Iran deal’s moment of truth

 In World
President Trump swept into the United Nations General Assembly last month with all eyes on his plan for the future of the Iran deal. Standing before the world’s diplomats, he declared the agreement an “embarrassment” to the U.S. and announced that he had made a decision.

In reality-TV style, he chose not to reveal what his decision was, much though his rhetoric seemed to make that obvious. “I’ll let you know,” he said.

The speech raised expectations that by Oct. 15 he will tell Congress that Iran is breaking the Joint Comprehensive Plan of Action. It was signed by former President Barack Obama, Iran, and six other world powers in 2015. Congress later passed a law requiring the president to certify, every 90 days, that Iran is complying with its terms and that the agreement is in the vital security interests of the U.S.

Not certifying the deal could lead Trump or Congress to reimpose sanctions on Tehran that were suspended when Iran agreed to end its nuclear weapons development program and allow inspectors to check. Trump has held his nose twice to certified Iranian compliance. A third time seems less likely.

Then what? Many observers fear it could lead to Iran pulling out of the deal, stoking tension in the Middle East and upsetting European nations that back the deal and want to keep deriving commerical benefits from it.

National security hawks in Washington feel the wind at their backs and exult that Trump’s speech makes withdrawal from the deal nearly certain.

“I don’t think we know what the president’s decision on the deal is going to be yet,” former Ambassador to the U.N. John Bolton, who wants it scrapped, told the Washington Examiner. “But these were very strong comments. And when you say, among other things, that the deal is an embarrassment to the U.S., it’s hard to see how you certify or stay in.

Other policy experts are not sure. One critic of the deal who is close to the White House said the odds of not certifying the deal are no better than “50-50,” despite Trump’s rhetoric.

This uncertainty reflects a debate unfolding, chiefly in the administration and among a cadre of Republican lawmakers, that will shift policy.

“There are no big fans of the deal within the administration,” said one expert who advises the administration, on condition of anonymity. “The main divisions are, really, what do we do to try to fix the deal?”

Those discussions center on the best way to renew pressure on Iran and how to cooperate with three critical European allies, France, Germany, and the United Kingdom, which helped secure the pact. “All pathways run into either a huge roadblock or can be facilitated, basically, with the Europeans,” the Middle East expert said.

European leaders and the International Atomic Energy Agency, which monitors Iran’s nuclear program, say the deal has succeeded in ending the mullah’s quest for the atom bomb and delayed a crisis of the sort that the West is facing with North Korea.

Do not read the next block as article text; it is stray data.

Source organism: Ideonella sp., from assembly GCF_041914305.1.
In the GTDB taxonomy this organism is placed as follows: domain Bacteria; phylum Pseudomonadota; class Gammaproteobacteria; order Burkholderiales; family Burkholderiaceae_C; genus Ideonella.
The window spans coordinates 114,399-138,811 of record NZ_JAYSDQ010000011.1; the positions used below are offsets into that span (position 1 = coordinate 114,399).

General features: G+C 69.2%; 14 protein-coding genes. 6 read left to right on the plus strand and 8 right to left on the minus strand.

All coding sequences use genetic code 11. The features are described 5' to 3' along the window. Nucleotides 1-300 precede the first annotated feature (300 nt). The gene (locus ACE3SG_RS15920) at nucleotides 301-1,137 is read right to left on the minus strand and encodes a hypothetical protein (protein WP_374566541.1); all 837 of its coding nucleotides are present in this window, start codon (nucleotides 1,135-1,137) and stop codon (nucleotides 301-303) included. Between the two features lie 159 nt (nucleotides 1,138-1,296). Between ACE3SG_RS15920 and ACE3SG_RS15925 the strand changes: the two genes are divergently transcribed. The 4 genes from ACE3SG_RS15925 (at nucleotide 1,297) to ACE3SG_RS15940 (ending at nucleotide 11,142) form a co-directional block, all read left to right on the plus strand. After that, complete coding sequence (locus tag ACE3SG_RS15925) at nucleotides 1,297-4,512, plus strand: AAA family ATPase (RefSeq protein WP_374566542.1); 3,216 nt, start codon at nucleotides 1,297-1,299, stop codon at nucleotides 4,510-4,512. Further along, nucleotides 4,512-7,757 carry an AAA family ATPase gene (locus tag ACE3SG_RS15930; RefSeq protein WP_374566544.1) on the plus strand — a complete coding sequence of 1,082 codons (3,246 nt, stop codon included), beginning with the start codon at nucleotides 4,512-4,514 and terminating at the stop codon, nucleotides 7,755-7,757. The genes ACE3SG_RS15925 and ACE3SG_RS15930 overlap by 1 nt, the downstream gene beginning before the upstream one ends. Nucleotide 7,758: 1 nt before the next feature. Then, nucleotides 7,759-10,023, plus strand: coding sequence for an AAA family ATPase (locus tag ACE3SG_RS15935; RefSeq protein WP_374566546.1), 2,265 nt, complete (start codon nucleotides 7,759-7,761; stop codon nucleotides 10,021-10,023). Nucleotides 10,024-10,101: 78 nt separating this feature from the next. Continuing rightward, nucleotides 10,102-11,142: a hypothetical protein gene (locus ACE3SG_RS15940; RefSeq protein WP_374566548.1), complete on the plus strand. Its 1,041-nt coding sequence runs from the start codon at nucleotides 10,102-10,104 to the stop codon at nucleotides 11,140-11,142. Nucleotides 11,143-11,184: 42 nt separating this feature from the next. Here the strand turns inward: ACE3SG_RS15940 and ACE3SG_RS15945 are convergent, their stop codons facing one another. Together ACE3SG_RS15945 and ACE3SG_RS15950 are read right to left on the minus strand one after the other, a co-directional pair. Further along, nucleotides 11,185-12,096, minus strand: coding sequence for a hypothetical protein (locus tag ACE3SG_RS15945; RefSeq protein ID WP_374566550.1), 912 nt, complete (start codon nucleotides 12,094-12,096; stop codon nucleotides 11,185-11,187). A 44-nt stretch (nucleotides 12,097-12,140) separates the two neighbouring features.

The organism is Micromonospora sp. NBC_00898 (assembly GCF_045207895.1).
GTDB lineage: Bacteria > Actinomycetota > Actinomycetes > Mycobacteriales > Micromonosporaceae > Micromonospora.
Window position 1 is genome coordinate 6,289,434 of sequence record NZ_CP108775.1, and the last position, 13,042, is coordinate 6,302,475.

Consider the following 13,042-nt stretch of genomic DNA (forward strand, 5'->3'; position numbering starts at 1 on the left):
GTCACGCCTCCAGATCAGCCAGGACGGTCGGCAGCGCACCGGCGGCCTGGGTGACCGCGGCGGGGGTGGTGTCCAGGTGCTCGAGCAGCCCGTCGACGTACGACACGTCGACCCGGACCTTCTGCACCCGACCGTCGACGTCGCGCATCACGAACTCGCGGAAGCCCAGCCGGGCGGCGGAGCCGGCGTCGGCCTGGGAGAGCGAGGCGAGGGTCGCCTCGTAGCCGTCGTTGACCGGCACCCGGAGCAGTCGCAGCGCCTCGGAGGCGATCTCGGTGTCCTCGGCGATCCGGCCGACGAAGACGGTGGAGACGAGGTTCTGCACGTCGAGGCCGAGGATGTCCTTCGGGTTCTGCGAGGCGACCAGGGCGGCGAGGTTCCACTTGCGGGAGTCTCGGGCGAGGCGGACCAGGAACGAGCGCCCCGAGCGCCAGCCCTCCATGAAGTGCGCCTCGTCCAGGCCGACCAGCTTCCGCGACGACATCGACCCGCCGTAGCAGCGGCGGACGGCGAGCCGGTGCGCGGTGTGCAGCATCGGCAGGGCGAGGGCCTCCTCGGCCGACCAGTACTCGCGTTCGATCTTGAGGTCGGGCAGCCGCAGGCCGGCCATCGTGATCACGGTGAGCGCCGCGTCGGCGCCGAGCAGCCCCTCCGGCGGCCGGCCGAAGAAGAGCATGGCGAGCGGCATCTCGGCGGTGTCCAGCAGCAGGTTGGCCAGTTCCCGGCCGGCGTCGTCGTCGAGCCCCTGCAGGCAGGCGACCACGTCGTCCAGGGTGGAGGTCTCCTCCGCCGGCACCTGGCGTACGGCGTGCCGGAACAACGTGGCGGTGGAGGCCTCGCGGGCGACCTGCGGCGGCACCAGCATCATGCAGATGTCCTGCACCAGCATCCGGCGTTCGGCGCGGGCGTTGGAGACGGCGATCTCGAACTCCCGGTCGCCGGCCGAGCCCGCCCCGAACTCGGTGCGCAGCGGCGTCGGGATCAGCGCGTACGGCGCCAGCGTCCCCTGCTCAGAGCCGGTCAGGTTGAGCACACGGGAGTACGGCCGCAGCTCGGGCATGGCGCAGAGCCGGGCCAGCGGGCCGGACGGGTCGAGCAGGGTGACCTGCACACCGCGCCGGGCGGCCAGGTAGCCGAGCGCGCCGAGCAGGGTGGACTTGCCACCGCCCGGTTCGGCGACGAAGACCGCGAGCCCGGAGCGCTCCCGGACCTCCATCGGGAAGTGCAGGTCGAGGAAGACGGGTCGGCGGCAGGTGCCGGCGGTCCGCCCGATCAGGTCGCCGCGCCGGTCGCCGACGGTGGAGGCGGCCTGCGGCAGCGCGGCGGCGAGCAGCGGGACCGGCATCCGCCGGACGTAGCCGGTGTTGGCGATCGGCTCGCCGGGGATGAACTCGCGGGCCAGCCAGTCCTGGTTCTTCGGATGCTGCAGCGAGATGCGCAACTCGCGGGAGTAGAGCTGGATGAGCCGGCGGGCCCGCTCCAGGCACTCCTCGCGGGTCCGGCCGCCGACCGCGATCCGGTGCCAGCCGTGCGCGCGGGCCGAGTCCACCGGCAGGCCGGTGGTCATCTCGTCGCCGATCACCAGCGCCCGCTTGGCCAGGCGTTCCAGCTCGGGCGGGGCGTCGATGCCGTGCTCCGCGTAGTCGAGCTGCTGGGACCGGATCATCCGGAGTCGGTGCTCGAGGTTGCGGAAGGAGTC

In Washington, by contrast, American foreign policy leaders are frustrated that the Iranians have used some of the money that came with ended sanctions to bolster their military and pursue an aggressive foreign policy in the region. They say the deal allows Iran to maintain significant components of a nuclear program. The fiercest critics of the deal, including some Democrats and Israeli Prime Minister Benjamin Netanyahu, thus believe Tehran will be close to acquiring a nuclear weapon when the deal expires even if they abide by it. They see no compelling reason to stick with the pact as it stands.

“Once a regime crosses a Rubicon of getting nuclear power, it totally changes the relationship,” Rep. Peter Roskam, R-Ill., told the Washington Examiner. “We’re still on the side where the Iranians don’t have that power, and we need to double down to make sure that they don’t.”

Trump’s speech was consistent with a plan to certify Iranian compliance while also ratcheting up pressure on the regime and European leaders to negotiate improvements. Or, as Bolton said, it could signal a more dramatic policy change.

Either effort could be complicated by the European business community’s strong support for the deal, as well as the worry that Iran will force the West to choose between a costly war and acquiescence to their acquiring nuclear weapons. “I can think of no regional issue that we have with Iran that would not be even more difficult to handle if Iran possessed nuclear weapons,” David O’Sullivan, the European Union’s envoy to the U.S., said last week at the Atlantic Council.

On this, American and European officials agree. But they disagree on how best to avoid that outcome. One of Washington’s fiercest critics of the deal believes he has a plan to thread that needle.

Not certify, then improve

(Graeme Jennings/Washington Examiner)

Sen. Tom Cotton, R-Ark., has made himself one of the foremost critics of the Iran nuclear deal since 2015. Europeans won’t like his plan, but it’s not the abrupt wrecking of the JCPOA that the deal’s backers most fear.

Instead, Cotton wants the president to decline to certify that Iran is in complying with the agreement. Then, instead of snapping back suspended sanctions, Trump would demand a series of improvements that Congress and European allies could take up in exchange for continued sanctions relief.